Babysan Herrera and the Outhouse

Sergeant Herrera was assigned to my Recon platoon as a squad leader. He was nicknamed Babysan for a reason that escapes me 35 years later. A generally solid soldier, except when he drank.

While we were north of the Imjin, the enlisted men normally received one or two nights off every two weeks( officers were never allowed in the local villages, unless assigned as Officer of the Day).

On the night in question, Herrara and several others from the platoon hitched a ride across the bridge to Chang-Pari. The typical pattern was to bar hop down the main street and once the alcohol level was sufficient, to engage one of the numerous ladies of the night.

Herrera evidently followed the pattern. He ended up in a place of business that was actually several small hootches built around a small courtyard. These was a large gate which was the only entrance to the bordello. This gate was always kept locked.

The going rate was something under $5. Evidently, after Babysan finished his business, he found he was somewhat short of the required fee. His companion called the Mama-san(read Madam). While Babysan was inebriated, he still had his wits about him. He dressed quickly and made for the gate. It was locked. The bordello outhouse was nearby-Babysan entered and dropped the latch effectively locking himself in. By this time the Mama-san and several of the other working ladies had gathered outside the outhouse. They started banging on the walls and rattling the door. Babysan was unwilling to face them. He decided to exit through the roof, breaking through the tile roof(it was a nice outhouse). The crowd outside heard the breaking of tiles and saw Babysan emerge through the roof and climb onto the ajacent hootch roof. Babysan scooted up to the top of the roof and started walking with his feet straddling the ridgepole. The Mama-san and the the bordello crew started throwing small stones at Babysan. By this time Babysan had moved up the street via the various roofs and was directly across from the Korean National Police station. A small crowd was following Babysan’s progress out in the main street. Finally, either a small stone or his inebriation struck Sgt Herrera. He fell, rolled down the roof and landed in the street. He was immediately seized by the Korean Police.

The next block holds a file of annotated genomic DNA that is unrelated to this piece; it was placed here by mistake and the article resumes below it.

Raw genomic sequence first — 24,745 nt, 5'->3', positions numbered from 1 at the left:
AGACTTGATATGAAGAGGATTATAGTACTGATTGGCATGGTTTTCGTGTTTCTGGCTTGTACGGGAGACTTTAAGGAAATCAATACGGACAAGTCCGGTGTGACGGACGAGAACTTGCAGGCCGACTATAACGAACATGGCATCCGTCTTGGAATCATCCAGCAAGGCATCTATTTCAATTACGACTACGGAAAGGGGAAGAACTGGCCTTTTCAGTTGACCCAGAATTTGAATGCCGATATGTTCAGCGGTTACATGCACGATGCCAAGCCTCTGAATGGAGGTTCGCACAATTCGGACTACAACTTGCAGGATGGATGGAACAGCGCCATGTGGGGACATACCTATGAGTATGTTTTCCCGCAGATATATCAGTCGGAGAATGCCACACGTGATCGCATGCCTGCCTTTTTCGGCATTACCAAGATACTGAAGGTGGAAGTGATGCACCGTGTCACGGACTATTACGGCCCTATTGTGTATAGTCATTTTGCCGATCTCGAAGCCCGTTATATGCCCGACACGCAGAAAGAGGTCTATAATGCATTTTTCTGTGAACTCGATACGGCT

While there was a treaty in place which allowed US troops to be held in Army detention, this case was different. About one in the morning I received notice that Babysan was being held in a Korean jail. In the morning we discovered that the Madam was asking $5,000 in damages for the outhouse roof and several tiles that had been damaged along the main roof line. She was also demanding restitution for the services of her employee to the tune of $100. The Korean Police were going to hold Herrera until the matter was settled. Herrera made $150 per month.

The next morning I grabbed my platoon sergeant, my driver and two large members of the recon platoon. We stopped at the supply warehouse where a warrant officer friend let us borrow large armbands with MP (Military Police) imprinted in large letters. We also “borrowed” paper notices which were imprinted with the words “OFF LIMITS TO U.S. PERSONNEL.” These were occasionally used when a local bar was the site of brawls or when a bordello was identified as having too high a VD rate amongst its employees.

We drove to the village in two jeeps (only putting on the armbands after crossing the bridge where the real MP’s were on duty). My platoon sergeant pounded on the gate of Herrera’s night visit. When the Madam unlocked the gate with several of the working girls peeking out of their rooms, I instructed one of my fellow “MP’s” to nail up the OFF LIMITS signs. The entire staff started wailing. After 10 minutes of negotiation we paid $15, the signs were taken down, charges against Herrera were dropped and we drove him back across the bridge. Actual cost of the tiles was roughly $3.

Babysan was not given another pass for a month. He was later decorated for valor  for his acts of bravery in a major firefight. He returned to the cathouses on numerous occasions, contracted various forms of VD and was delayed in his normal rotation home due to the persistent nature of one form of VD. He was a good soldier-when in the field.


1 Response to “Babysan Herrera and the Outhouse”

  1. 1 links for 2006-12-13 at tecosystems Trackback on December 13, 2006 at 5:31 am

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